• Make sure you review your rental property insurance policy carefully to understand what’s covered and excluded, as well as any limitations or requirements for filing a claim.

Key Differences Between Second Home Insurance And Rental Property Insurance

The main thing that sets second home and rental property insurance apart is what the property is used for. Second home insurance protects a property you use mainly for yourself, like a vacation home. On the other hand, rental property insurance protects a property you rent out to others.

Since there are different risks involved when you have tenants, rental property insurance usually has more coverage than second home insurance. For example, besides covering income you might lose if your place is totaled and renting it is impossible, rental property insurance also helps with legal fees if you find yourself having to evict a tenant.

Another significant difference is that rental property insurance is typically more expensive than second home insurance due to the increased risks associated with renting out a property. Costs will also be higher because the insurer assumes risks for multiple unknown people. 

What if the rental property is a condo?

Good question! If your second property is a condo that you’re renting out, it’s important to ask that your policy is updated to include improvements that may not be included in the condo corporation’s insurance as well as HOA fees if that’s being covered by the rent. 

If damage incurred in your unit affects the entire building (like an overflowing tub that floods the floor below), and the condo corporation bills the owner for what its insurer won’t pay (the deductible), your renter’s insurance policy often will provide coverage.

Regardless of the type of property being rented out, it is a good idea to require tenants to purchase and show proof of renters’ insurance. Renters’ insurance policies protect tenants’ belongings and provide extra liability coverage if they are responsible for any damage. 

So, for example, if your property burns down due to a wiring problem, rental insurance will kick in. However, if the tenant forgets to turn off the stove and that causes a fire, their tenants’ policy will respond.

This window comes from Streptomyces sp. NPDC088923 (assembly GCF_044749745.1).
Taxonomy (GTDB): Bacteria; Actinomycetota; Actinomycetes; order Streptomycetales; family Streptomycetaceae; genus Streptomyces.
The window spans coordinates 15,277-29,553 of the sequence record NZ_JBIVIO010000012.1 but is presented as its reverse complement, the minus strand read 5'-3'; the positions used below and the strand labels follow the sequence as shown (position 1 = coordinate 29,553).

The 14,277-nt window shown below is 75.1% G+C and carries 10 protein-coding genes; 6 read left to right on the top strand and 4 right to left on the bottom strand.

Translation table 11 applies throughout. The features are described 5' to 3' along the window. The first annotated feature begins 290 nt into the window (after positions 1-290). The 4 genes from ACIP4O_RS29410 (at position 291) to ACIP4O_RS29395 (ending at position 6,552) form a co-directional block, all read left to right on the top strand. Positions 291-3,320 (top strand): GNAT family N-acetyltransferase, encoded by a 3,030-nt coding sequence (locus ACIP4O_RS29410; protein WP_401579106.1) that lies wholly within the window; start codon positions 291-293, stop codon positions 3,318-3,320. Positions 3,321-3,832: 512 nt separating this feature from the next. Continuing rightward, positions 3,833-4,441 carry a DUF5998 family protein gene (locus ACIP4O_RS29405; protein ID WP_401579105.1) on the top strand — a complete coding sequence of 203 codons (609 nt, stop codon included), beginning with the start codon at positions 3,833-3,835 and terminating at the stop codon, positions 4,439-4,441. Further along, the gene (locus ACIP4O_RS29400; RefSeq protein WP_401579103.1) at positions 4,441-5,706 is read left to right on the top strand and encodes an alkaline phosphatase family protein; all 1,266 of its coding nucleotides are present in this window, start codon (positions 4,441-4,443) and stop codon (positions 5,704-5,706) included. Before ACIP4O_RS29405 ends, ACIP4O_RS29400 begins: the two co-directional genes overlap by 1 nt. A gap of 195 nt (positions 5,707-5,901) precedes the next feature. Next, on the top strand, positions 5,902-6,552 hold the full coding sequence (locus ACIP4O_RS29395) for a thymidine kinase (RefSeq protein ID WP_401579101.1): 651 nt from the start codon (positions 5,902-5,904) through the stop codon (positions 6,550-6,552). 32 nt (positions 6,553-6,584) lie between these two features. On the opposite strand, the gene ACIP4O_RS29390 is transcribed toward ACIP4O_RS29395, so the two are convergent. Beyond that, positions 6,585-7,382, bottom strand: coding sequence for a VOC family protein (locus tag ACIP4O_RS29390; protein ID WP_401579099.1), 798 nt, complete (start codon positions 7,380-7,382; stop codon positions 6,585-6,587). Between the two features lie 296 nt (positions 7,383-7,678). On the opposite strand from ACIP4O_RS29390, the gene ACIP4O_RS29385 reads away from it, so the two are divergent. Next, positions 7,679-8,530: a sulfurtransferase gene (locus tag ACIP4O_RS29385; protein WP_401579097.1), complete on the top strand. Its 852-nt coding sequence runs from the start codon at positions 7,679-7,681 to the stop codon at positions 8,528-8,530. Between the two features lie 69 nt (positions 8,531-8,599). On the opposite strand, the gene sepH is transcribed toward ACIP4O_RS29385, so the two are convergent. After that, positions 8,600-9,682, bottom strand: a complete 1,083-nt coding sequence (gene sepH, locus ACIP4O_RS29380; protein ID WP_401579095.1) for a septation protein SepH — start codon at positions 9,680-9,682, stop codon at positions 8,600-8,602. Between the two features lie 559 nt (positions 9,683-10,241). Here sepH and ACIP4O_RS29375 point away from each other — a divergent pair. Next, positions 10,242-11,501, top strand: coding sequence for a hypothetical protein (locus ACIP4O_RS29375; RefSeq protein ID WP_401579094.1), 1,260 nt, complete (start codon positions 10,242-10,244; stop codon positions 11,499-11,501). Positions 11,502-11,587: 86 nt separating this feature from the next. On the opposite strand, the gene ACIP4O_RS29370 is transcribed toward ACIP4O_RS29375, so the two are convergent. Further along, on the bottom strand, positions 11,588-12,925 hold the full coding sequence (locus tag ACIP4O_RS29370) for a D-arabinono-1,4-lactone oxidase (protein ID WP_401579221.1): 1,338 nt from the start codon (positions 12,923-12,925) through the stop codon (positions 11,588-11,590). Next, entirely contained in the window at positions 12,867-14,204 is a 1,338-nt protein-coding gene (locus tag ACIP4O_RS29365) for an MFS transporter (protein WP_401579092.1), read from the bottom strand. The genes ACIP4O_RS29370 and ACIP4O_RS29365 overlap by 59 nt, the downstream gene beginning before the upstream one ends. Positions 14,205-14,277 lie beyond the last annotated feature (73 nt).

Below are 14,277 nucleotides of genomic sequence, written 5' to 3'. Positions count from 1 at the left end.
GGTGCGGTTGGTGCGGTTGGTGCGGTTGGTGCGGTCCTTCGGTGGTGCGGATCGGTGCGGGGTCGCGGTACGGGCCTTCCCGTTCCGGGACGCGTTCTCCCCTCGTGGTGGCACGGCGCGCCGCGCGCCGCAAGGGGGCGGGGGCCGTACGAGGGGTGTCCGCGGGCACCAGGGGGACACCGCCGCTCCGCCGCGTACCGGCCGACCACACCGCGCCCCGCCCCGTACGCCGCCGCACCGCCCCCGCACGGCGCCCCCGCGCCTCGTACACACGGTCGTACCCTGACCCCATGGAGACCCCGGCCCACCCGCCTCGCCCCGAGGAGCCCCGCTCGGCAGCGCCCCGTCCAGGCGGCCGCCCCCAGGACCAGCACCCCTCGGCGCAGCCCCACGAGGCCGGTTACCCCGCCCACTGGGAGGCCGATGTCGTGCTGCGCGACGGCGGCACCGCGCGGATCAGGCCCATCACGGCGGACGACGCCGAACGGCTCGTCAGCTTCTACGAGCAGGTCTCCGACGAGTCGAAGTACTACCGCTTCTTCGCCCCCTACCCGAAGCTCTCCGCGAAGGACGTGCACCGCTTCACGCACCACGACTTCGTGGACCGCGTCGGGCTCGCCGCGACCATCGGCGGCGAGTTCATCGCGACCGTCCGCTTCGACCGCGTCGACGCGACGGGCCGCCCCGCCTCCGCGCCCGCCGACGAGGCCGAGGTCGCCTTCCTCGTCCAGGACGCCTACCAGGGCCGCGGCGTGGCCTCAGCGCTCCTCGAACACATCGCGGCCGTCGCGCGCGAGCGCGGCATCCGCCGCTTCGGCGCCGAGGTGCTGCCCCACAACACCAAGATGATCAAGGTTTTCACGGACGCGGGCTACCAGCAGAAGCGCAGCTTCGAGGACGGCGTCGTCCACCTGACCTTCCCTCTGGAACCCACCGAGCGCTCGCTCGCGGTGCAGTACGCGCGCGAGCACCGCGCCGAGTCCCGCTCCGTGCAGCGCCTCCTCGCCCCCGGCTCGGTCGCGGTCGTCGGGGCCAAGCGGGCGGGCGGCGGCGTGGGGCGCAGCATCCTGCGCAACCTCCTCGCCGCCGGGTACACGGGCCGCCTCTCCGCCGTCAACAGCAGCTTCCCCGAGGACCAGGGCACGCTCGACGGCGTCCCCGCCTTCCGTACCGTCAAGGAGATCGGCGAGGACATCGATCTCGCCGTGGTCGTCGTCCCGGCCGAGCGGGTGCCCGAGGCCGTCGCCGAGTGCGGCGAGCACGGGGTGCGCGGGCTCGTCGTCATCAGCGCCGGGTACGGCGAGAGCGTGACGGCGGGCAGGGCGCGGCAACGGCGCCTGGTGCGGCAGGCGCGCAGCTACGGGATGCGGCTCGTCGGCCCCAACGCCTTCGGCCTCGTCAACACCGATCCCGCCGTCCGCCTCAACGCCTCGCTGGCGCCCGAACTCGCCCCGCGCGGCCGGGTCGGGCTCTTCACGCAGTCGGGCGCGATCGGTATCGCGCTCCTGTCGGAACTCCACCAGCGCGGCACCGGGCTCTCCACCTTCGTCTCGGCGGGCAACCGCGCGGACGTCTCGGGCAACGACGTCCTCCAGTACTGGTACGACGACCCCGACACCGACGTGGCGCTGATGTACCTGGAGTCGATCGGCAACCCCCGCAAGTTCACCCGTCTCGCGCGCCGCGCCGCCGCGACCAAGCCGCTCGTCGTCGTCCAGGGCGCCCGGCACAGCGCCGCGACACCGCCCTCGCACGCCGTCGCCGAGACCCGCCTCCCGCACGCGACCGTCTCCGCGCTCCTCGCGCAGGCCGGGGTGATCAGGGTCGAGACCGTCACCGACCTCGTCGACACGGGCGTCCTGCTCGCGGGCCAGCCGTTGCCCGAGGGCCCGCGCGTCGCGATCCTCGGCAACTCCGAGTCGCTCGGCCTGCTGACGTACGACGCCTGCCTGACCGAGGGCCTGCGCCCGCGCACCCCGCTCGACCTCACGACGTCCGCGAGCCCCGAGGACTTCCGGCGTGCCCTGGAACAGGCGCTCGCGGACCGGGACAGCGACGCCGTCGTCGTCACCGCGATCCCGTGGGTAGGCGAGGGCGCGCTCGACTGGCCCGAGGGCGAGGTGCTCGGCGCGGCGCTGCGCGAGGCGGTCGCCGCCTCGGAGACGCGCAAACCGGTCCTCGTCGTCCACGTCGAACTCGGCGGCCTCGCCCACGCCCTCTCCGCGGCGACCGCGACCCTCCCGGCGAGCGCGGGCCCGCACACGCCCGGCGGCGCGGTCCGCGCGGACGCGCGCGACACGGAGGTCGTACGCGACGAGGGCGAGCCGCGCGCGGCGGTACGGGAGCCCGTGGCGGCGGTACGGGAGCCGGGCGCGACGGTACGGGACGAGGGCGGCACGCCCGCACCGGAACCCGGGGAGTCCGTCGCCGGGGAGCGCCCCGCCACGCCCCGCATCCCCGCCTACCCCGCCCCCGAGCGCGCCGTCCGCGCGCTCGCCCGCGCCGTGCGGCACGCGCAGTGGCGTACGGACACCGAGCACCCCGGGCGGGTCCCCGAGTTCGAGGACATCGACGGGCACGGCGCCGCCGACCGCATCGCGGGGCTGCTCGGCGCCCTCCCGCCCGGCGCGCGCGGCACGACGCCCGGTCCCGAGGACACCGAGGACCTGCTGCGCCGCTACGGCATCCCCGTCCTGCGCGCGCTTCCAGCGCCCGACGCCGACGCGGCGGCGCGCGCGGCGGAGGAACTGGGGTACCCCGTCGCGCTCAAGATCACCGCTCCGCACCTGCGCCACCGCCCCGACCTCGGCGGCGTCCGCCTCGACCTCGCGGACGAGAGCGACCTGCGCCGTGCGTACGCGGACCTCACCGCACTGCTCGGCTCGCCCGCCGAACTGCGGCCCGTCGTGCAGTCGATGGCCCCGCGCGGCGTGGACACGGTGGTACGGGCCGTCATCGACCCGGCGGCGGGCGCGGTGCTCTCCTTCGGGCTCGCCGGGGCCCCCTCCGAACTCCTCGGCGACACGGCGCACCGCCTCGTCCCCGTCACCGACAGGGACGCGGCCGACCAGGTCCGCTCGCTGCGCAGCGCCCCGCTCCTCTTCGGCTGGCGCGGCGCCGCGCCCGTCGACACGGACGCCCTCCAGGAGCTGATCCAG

So Which Insurance Policy Do You Need?

If you purchase a second home that you will use primarily for personal use, then second home insurance is likely the best option. This type of insurance will cover damages and liability related to the property and any personal belongings you keep there.

If you plan to rent out your second home space, then rental property insurance is the better choice. This type of insurance will cover the unique risks of renting out a property, including loss of rental income and legal fees. 

It is important to note that if you rent your property through a platform like Airbnb or HomeAway, you may need to purchase additional coverage or a separate policy specifically for short-term rentals.

Choose The Right Type Of Coverage

By understanding the similarities and differences between second home insurance and rental property insurance, you can choose the right type of coverage to protect your investment.

But, one last thing: consider your neighbors! If you buy a second property and then decide to rent it out, your neighbors would want that property to be covered in case of a disaster that could harm their property values. 

Let’s talk! We’re here when you want to speak with someone who specializes in property insurance to ensure that you have adequate coverage for your situation. We’ll help you determine the correct type and the appropriate coverage limits based on your property, location, and usage.